Iain Dale presents the evening show on LBC Radio and the For the Many podcast with Jacqui Smith.

Wednesday really did seem a Ground Zero or reset day in the United States. Donald Trump departed much more quietly than I thought he might, and apparently even left Joe Biden a nice letter on the desk in the Oval Office. As well he might, given he didn’t attend the inauguration.

Even his farewell address at Andrews Air Force Base was quite muted, in front of only a couple of hundred people. These didn’t include Mike Pence, now former vice president, who pointedly chose to attend Biden’s inauguration instead.

The beginning of a new presidency is always a time for glass half-full optimism, but the tasks facing the new president are daunting to say the least.

I wrote last week that I doubted if Biden had the imagination or the energy to unite a very divided nation. His speech on the steps of Capitol Hill on Wednesday struck all the right notes, even if the delivery wasn’t what it might have been.

My suspicion is that this will be much more of a co-presidency than usual, with Kamala Harris playing much more of a central role in government than is usual for a vice president.

She needs to carve out a proper role if she is to be given a chance to prove herself in advance of what is surely an inevitable run for the Democratic nomination in 2024.

That is assuming an 82 year old Biden doesn’t fancy a second term. Friends in Washington tell me he’d have to be dragged out of the Oval Office kicking and screaming.

Becoming president at 78 shows, I suppose, that you should never give up on your dreams, and that you’re never too old.

I’ll be 61 at the 2024 election. Perhaps I should revive my political ambitions…

On the other hand, tending my roses in my Norfolk garden holds more allure nowadays. #oldbeforemytime

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I learned an interesting lesson Twitter this week.

My friend Daniel Forrester alerted me to this post from the CBS show 60 minutes, in which Bill Clinton reads the letter George H W Bush left for him on the Oval Office desk.

The lesson I learned was that people are quite happy to reply to a Tweet they haven’t read properly.

Most of the responses I got were along the lines of how could I possibly maintain that Clinton knew how to behave when he’d got a blow job in the Oval Office etc etc.

They ignored the fact the Tweet was about Bush, 41, a man who embodied the very essence of public service.

I was assailed with insults. However much I protested, it seemed to make it worse.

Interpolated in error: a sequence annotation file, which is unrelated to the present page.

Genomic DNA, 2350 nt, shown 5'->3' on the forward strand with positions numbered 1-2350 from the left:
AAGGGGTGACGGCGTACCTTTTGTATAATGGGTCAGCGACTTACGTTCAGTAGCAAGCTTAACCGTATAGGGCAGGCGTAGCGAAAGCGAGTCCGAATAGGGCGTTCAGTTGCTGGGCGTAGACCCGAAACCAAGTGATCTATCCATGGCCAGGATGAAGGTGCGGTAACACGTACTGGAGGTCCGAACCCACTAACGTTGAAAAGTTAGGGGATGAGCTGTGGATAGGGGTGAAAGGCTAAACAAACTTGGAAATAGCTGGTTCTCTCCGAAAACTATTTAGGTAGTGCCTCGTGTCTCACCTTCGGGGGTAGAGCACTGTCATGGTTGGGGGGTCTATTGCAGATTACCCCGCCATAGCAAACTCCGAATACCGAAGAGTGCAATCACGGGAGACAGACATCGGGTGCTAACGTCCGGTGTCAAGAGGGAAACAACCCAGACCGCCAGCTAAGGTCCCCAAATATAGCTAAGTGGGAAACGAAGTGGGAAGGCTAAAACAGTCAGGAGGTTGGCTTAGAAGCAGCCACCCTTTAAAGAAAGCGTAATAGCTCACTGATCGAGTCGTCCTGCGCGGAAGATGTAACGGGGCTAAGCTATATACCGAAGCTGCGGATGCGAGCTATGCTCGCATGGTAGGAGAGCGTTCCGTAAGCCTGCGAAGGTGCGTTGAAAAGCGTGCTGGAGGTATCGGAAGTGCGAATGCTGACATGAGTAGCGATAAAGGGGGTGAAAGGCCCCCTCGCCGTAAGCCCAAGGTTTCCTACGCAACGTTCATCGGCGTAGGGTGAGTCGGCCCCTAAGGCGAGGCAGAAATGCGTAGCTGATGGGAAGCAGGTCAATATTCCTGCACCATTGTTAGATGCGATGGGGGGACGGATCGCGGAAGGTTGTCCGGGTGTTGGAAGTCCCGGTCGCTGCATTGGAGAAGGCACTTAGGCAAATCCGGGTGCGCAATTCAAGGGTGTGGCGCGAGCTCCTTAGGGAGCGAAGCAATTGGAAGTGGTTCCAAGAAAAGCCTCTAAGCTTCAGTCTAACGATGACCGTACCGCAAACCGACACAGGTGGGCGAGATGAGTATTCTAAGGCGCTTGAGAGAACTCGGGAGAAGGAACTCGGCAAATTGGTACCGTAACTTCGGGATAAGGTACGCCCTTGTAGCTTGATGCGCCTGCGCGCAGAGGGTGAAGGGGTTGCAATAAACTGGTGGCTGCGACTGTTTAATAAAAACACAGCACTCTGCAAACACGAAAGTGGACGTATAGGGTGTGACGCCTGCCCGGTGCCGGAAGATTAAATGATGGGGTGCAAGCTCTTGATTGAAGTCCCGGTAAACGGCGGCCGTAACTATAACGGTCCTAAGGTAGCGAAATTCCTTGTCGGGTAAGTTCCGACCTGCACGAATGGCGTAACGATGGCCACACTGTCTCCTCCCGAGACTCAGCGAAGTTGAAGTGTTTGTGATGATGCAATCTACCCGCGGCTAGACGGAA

God I hate Twitter.

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Allegra Stratton, the very capable new Downing Street Official Spokeswoman, was supposed to commence live press conferences ten days ago.

It didn’t happen and we’re told the whole idea has been put on hold indefinitely because it was felt inappropriate to commence them during a lockdown.

Hmm. That has all the ring of a desperate excuse about it. I’d have thought now was exactly the time that the Government should be utilising all communications methods at its disposal.

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When a government department makes a monumental cock-up it’s usually the Secretary of State that has to face the music. It doesn’t get much more serious than deleting 400,000 records of criminals.

Yet it wasn’t the Home Secretary with whom the buck has stopped. It is her junior, Kit Malthouse, the policing minister, who has had to explain it in the media and make a statement to the House of Commons.

In the Blair years, home secretaries were forced to resign over less.

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Hilary Benn is a politician I admire, but this week he has been whinging that his Brexit Select Committee has been abolished and not had the chance to vet the trade deal with the EU.

He should be grateful it wasn’t abolished at the same time as the department it was scrutinising. The fact is, a trade deal should be scrutinised by the International Trade Department Select Committee.

We are now out of the EU and there is no need for Benn’s select committee to continue. As well he knows. Otherwise there would be a precedent for there to be a select committee on virtually everything.

If he’s so desperate to continue it, he could turn it into an All Party Parliamentary Group. I’m sure there would be some financially-munificent arch Remainers who’d love to fund it.

Give me strength.

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